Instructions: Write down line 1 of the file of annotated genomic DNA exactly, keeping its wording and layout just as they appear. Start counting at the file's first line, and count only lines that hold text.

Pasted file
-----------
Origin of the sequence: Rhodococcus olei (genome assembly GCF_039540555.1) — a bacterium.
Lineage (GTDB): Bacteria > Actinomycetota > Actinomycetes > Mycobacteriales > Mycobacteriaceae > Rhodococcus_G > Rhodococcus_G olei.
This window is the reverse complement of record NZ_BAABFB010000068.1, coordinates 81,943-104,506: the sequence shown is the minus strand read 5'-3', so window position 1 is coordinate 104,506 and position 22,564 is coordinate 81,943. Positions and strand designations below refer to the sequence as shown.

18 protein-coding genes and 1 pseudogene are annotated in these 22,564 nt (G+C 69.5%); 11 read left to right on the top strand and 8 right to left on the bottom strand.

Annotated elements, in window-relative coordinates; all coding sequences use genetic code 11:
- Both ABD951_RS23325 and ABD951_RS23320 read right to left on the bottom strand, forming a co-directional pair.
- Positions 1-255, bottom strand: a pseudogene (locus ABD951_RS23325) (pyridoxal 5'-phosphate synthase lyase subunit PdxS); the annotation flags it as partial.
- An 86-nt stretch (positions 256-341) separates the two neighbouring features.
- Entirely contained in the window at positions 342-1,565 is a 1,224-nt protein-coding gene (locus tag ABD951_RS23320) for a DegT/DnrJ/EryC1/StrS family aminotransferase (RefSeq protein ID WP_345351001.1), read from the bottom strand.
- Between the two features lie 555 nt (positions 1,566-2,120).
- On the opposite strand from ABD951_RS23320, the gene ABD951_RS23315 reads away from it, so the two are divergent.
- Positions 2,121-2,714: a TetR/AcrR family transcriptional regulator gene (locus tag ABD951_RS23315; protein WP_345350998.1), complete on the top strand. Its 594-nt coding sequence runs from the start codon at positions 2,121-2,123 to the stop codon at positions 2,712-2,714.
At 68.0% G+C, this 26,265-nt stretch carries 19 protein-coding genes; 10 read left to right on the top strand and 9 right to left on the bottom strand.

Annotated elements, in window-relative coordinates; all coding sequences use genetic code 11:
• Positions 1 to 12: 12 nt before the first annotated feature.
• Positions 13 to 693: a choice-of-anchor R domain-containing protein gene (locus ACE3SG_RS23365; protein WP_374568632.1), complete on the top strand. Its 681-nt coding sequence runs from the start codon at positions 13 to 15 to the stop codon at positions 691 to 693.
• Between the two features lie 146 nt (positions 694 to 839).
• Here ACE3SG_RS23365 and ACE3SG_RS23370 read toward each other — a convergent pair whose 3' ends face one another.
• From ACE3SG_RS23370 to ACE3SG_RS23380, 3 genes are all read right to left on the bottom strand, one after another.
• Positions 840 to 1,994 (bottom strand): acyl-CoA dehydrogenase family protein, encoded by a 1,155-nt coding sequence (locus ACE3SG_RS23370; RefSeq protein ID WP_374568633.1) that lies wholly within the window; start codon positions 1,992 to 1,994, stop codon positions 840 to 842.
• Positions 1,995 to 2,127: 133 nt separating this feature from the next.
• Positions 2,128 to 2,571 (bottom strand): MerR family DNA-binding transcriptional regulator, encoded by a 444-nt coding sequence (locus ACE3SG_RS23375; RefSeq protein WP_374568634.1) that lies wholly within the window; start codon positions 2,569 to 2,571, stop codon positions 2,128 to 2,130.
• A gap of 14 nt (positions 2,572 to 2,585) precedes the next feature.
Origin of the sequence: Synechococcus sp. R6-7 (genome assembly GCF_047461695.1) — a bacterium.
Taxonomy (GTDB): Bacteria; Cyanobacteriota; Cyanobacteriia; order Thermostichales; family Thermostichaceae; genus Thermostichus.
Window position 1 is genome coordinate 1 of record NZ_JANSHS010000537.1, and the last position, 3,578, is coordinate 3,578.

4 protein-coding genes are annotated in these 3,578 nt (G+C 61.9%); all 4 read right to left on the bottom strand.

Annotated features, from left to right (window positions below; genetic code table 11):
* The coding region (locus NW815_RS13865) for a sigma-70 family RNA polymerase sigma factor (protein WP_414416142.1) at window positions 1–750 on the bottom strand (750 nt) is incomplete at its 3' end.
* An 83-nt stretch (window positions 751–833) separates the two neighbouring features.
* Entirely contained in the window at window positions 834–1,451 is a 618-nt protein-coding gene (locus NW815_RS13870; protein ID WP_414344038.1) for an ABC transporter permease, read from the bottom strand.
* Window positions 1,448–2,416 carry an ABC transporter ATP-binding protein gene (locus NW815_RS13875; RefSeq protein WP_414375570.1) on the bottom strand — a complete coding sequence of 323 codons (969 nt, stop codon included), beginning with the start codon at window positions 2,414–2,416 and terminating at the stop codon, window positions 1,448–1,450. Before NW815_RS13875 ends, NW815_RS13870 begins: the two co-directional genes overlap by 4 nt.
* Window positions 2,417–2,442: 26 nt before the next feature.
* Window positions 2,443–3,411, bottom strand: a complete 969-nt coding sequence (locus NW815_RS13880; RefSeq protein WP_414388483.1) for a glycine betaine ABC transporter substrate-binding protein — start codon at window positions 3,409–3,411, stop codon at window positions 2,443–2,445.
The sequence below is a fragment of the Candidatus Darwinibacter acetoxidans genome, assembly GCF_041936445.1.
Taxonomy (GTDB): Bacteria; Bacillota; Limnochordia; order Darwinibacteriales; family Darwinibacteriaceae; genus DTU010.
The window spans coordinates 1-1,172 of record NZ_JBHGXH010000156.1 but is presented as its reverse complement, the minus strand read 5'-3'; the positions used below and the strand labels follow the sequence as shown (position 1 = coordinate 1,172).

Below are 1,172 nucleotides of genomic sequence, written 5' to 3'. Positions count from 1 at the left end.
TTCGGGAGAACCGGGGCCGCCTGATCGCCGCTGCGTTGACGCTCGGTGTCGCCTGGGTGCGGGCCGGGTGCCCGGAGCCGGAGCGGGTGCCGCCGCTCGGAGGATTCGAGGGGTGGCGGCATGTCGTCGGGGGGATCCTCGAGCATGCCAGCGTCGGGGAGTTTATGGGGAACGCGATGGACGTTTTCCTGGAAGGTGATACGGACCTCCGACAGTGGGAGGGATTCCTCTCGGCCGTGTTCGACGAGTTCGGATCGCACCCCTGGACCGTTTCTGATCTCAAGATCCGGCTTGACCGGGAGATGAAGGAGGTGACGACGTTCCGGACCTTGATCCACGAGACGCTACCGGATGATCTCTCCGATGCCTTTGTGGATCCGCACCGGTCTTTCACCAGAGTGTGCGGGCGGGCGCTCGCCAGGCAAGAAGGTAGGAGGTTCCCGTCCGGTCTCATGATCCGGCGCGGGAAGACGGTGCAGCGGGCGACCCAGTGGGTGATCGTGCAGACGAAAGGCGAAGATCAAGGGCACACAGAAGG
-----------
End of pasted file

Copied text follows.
Origin of the sequence: Rhodococcus olei (genome assembly GCF_039540555.1) — a bacterium.